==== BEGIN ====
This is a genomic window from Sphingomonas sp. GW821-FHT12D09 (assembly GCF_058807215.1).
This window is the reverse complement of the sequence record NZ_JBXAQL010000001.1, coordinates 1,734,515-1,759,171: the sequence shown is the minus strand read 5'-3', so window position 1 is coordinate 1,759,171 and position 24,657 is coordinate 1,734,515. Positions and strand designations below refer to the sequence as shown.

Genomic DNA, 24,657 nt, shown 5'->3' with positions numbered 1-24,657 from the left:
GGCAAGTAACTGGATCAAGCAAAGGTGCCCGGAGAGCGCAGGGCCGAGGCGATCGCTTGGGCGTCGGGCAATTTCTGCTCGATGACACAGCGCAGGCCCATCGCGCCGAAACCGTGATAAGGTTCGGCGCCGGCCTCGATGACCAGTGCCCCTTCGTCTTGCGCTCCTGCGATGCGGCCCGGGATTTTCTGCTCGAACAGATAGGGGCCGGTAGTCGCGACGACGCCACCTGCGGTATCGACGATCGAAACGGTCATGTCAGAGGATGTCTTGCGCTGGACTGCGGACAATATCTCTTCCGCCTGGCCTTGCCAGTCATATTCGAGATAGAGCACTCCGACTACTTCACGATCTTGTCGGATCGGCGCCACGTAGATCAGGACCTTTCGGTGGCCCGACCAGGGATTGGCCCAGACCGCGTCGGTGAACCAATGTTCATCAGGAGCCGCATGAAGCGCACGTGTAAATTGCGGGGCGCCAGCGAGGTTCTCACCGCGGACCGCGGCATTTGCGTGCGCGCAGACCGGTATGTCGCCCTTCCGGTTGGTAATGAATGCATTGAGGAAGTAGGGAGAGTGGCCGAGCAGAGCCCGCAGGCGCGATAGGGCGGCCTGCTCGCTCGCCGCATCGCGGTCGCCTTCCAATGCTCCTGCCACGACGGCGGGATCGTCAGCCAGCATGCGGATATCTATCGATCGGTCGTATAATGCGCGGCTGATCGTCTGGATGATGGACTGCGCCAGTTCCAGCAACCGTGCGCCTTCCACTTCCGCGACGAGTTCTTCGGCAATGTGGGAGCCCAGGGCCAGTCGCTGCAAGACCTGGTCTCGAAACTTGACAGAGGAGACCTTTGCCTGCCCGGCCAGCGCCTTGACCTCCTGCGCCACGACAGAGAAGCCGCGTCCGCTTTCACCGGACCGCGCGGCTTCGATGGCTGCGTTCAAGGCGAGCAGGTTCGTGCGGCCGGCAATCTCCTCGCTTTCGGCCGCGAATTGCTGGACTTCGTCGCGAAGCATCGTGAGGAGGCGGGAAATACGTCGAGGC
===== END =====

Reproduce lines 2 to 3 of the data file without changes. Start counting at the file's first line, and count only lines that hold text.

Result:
This window is the reverse complement of the sequence record NZ_JBXAQL010000001.1, coordinates 1,734,515-1,759,171: the sequence shown is the minus strand read 5'-3', so window position 1 is coordinate 1,759,171 and position 24,657 is coordinate 1,734,515. Positions and strand designations below refer to the sequence as shown.

Genomic DNA, 24,657 nt, shown 5'->3' with positions numbered 1-24,657 from the left: